A flow straightener has been incorporated into a rotary liquid separator that originally comprised an inlet tube, a shroud plate, an impeller, an inner drum, an outer drum, a housing, a pitot tube, and a hollow shaft motor. As a consequence of the original geometry of the impeller, shroud, inner drum, and hollow shaft, swirl was created in the airflow inside the hollow shaft during operation. The swirl speed was large enough to cause a significant pressure drop. The flow straightener consists of vanes on the back side of the shroud plate. These vanes compartmentalize the inside of the inner drum in such a way as to break up the flow path and thereby stop the air from swirling; as a result, the air enters the hollow shaft with a predominantly axial velocity instead of a swirl. Tests of the rotary liquid separator at an airflow rate of 10 ft3/min (0.0047 m3/s) revealed that the dynamic pressure drop was 8 in. of water (≈2 kPa) in the absence of the flow straightener and was reduced to 1 in. of water (≈0.25 kPa) in the presence of the flow straightener.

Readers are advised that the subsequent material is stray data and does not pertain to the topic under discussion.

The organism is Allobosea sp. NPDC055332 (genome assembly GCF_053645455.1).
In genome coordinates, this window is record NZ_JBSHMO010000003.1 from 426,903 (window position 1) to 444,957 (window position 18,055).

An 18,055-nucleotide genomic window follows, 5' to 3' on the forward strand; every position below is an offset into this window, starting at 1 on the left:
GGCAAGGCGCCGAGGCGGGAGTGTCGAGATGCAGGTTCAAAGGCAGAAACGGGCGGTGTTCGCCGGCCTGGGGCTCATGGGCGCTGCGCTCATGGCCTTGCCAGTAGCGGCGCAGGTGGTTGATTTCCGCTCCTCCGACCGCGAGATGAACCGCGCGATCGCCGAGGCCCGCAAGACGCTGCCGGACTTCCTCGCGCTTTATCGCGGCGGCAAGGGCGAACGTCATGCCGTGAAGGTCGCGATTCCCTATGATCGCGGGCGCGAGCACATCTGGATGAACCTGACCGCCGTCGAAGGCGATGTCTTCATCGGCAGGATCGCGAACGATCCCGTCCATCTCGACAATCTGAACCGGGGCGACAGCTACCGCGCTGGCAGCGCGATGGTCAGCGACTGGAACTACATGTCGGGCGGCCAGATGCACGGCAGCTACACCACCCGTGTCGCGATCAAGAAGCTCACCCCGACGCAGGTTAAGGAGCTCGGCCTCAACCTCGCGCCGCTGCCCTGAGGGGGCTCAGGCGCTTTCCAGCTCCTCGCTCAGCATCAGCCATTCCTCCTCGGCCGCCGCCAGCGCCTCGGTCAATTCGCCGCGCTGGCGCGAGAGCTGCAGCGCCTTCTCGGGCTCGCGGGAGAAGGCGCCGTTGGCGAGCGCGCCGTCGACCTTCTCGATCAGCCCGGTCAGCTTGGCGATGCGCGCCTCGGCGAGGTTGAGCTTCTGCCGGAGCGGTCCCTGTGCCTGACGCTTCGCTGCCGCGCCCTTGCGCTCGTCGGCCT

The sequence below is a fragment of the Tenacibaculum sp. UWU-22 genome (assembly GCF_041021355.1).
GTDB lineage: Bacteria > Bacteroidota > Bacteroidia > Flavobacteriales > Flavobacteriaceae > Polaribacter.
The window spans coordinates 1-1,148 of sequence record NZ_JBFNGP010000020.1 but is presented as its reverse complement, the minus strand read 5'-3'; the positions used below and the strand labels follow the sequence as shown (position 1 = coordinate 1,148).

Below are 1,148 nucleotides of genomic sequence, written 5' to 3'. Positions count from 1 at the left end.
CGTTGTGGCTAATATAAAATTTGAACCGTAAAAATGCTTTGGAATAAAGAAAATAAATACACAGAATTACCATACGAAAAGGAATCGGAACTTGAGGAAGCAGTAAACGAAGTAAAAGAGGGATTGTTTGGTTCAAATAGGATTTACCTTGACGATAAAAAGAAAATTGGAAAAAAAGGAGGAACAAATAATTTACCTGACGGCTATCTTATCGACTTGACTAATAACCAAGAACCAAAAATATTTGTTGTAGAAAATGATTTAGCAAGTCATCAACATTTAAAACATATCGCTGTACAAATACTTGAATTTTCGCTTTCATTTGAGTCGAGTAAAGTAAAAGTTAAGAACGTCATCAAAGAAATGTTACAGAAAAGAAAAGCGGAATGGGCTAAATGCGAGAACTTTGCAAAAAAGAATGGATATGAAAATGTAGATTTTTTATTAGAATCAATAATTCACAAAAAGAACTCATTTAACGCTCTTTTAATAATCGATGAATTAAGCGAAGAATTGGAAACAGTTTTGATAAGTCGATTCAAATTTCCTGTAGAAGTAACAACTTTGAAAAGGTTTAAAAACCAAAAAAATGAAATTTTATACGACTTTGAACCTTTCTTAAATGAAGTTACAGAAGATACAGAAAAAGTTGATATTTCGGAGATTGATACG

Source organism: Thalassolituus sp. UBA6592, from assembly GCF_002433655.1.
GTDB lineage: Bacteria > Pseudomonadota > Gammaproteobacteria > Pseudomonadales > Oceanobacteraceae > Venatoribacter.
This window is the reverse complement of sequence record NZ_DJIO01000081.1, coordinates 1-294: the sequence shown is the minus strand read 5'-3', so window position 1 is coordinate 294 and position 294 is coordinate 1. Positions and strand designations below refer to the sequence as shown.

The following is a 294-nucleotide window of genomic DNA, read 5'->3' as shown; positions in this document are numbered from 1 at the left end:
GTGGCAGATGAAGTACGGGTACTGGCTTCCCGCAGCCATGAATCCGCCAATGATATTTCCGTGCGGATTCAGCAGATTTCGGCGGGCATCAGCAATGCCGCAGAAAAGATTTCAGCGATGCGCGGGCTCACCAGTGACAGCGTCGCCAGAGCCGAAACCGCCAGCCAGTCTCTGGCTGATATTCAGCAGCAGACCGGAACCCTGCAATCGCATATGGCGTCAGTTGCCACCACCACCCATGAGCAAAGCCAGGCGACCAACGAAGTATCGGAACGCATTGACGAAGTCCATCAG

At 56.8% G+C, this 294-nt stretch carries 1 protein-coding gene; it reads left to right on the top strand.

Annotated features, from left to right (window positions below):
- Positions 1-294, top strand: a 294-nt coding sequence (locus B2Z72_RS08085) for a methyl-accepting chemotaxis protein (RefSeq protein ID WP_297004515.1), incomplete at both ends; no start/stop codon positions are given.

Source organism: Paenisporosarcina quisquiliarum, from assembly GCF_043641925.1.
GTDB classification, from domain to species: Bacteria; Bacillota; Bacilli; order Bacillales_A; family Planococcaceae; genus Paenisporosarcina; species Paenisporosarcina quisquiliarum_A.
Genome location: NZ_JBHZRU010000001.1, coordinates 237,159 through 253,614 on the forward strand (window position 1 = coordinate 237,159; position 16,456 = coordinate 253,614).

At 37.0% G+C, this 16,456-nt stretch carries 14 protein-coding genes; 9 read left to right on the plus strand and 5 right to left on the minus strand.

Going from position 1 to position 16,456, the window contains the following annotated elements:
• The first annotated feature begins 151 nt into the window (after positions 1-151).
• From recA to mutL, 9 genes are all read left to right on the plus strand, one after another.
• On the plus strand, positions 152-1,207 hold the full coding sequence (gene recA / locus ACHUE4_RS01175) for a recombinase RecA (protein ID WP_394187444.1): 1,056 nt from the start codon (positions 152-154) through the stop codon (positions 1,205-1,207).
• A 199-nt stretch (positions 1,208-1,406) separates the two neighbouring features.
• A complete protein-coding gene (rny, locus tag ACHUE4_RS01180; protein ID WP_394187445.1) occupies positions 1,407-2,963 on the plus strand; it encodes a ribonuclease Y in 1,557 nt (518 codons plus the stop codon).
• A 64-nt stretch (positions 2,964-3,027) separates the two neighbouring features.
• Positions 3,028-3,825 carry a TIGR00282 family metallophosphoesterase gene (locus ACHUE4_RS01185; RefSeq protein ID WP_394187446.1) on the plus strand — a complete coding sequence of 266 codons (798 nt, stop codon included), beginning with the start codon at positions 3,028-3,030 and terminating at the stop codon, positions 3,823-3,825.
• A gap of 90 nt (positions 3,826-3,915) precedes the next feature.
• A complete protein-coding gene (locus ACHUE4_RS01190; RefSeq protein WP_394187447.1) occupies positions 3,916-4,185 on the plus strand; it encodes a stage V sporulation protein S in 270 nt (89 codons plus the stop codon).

This work was done by James R. O'Coin, David G. Converse, and Donald W. Rethke of Hamilton Sundstrand Space Systems International, Inc., for Johnson Space Center. For further information, contact Kristen M. Balukonis, Contract Administrator Hamilton Sundstrand Space System International, Inc. One Hamilton Road Windsor Locks, CT 06096-1010 Telephone No.: (860) 654-6000 MSC-23149

NASA Tech Briefs Magazine

This article first appeared in the April, 2004 issue of NASA Tech Briefs Magazine.

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